Going "Green" in the Yard
Master gardener Paul James simplifies organic lawn care.
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Going "green" in the lawn can be daunting: It could mean a total shift of the way you look at and practice yard work. But Gardening by the Yard host Paul James breaks down organic lawn care into manageable steps:
Mow differently. Cutting grass too short is a common mistake. When you mow, raise the deck height of the mower all the way to the top — three to four inches, depending on the height of the mower.
Four inches of grass height means 4 inches of roots below ground. Weed control naturally follows because lack of sunlight to the soil inhibits germination.
Another good tip: Get a mulching mower. The fine grass clippings thrown back to the lawn pack a nutritional punch that would allow you to reduce fertilizer application by nearly 50 percent.
Address the thatch issue. A lot of people think that thatch — those brown grass stems and runners that settle into the lawn — is caused by grass clippings. Actually, thatch is caused by the use of a lot of synthetic chemicals and poor watering practices.
Get rid of thatch by raking it up. You can use a steel rake, a special de-thatching rake or extra elbow grease using a normal rake. Green grass is firmly rooted, so it won't come up.
When you pull up thatch, you break an impenetrable layer that keeps water and nutrients at bay, and you can use what you uproot to mulch your garden beds.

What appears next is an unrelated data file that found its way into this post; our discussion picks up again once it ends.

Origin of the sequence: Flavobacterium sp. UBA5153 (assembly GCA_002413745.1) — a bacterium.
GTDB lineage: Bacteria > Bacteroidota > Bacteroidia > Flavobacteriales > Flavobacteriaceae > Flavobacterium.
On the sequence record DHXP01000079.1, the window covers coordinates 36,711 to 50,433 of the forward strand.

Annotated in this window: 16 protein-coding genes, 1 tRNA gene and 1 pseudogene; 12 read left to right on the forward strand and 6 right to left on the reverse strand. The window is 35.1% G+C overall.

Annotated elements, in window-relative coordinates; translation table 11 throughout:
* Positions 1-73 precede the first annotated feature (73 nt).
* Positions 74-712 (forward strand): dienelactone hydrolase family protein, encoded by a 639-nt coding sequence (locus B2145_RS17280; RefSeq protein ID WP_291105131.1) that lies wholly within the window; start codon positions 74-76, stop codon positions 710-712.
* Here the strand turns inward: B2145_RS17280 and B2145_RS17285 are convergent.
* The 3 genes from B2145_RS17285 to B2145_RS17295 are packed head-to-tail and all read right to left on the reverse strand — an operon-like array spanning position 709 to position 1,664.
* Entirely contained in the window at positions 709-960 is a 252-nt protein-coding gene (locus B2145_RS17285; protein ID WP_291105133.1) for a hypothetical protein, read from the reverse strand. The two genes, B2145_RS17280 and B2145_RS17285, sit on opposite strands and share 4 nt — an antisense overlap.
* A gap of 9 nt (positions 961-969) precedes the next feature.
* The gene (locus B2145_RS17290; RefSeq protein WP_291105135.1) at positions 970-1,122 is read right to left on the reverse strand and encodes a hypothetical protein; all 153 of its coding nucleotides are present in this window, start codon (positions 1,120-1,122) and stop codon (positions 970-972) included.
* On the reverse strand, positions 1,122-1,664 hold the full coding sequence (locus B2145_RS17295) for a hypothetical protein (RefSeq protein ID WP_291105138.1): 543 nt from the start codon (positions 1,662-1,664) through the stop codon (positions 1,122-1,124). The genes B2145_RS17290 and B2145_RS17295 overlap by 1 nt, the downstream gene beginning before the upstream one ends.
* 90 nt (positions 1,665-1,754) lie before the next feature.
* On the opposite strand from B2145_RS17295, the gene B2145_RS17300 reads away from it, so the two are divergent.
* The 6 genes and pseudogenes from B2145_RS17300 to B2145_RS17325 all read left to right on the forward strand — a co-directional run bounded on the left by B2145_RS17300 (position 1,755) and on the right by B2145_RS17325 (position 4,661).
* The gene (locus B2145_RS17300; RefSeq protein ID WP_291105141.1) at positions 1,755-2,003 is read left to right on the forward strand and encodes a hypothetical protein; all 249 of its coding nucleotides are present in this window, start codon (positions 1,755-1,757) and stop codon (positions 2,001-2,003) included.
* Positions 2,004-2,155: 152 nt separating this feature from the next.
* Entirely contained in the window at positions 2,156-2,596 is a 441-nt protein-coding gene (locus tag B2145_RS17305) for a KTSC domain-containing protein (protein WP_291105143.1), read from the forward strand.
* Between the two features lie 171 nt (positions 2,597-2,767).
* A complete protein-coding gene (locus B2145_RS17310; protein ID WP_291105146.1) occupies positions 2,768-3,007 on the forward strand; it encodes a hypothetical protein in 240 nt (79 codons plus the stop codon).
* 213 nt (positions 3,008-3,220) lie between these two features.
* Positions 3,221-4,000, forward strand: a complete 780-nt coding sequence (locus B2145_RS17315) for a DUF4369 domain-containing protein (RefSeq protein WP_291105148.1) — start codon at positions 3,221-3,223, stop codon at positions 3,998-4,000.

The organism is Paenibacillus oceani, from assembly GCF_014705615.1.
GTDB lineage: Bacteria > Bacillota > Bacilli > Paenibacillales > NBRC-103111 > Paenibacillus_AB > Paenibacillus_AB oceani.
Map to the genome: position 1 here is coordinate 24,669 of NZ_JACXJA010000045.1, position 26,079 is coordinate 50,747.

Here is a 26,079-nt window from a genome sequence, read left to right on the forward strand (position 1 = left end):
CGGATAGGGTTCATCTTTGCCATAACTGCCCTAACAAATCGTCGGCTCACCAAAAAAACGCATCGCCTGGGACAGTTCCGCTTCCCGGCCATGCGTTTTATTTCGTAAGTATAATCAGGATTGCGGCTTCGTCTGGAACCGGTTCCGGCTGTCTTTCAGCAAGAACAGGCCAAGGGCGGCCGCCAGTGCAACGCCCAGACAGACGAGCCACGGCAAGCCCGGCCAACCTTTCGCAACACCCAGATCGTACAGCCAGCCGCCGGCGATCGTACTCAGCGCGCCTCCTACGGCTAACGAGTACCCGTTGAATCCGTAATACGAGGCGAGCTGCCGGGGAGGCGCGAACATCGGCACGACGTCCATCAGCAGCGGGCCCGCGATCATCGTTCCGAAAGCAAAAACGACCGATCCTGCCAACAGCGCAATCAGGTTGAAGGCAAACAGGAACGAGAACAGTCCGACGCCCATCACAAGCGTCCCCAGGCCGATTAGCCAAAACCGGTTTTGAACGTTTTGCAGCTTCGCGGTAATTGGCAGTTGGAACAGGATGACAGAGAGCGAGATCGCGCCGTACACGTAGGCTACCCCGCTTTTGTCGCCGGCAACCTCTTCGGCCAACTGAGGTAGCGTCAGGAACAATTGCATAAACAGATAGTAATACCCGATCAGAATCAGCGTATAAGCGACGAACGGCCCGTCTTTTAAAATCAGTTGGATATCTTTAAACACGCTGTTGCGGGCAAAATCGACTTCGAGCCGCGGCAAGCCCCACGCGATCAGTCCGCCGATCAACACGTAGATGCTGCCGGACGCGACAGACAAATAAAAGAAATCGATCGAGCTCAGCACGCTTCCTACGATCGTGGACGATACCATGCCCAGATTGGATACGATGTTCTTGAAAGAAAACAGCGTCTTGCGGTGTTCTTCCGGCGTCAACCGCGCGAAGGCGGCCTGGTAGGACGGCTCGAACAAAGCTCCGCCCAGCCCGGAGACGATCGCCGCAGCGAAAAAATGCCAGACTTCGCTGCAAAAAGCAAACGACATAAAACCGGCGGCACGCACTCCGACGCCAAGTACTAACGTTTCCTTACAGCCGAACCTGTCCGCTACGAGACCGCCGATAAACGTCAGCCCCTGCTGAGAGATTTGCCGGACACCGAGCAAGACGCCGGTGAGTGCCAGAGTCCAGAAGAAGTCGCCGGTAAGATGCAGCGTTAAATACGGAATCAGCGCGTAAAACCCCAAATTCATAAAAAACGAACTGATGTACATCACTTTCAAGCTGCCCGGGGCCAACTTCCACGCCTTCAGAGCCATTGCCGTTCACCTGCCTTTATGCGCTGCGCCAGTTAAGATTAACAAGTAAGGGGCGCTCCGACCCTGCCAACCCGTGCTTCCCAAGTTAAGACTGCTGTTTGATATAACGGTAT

Fertilize. Put the green back in your grass. All organic fertilizers — such as alfalfa meal or this mixture of alfalfa meal, bone meal and blood meal — contain materials that would otherwise end up in the trash, so using them is a great way to recycle. It also has considerable nutrient value.
If you're used to the speedy results you see with synthetic fertilizers, you will notice that the organic varieties release nutrients more slowly and take longer to show results. On the upside, that means you fertilize less often — only once or twice a year. And when you do, water the fertilizer into the lawn. As with any watering, one thorough watering is better than several short waterings.
Another upside to organic fertilizers: You don't have to be as concerned about precision. Unlike synthetic fertilizers, organic varieties such as blood meal or bone meal can't burn plants.
And because of their slow release, they don't produce the abundant new succulent leaves on plants that attract unwanted insects.
Pest and disease control. For every synthetic control, there is an organic equivalent. The organic alternatives simplify things because the products themselves are simple to use and nontoxic.
Some options and what they treat include:
Insecticidal soap: soft-bodied insects such as aphids and red spider mites.
Pyrethrum (made from South American chrysanthemums): hard-bodied insects such as beetles. (Use as a last resort, because it also kills beneficial insects.)
Neem (oil-based): effective on difficult-to-control hard- and soft-bodied insects. (Use as a last resort, because it also kills beneficial insects.)
Horticultural oil: fungal diseases and smothers soft-bodied insects.
Bt (Bacillus thuringiensis): mosquito larvae
Compost it. As always, a compost pile is a great, natural way to provide nutrients for your plants and amend the soil. With its disease-fighting properties, compost is the greatest thing you can do to promote overall health in your landscape.
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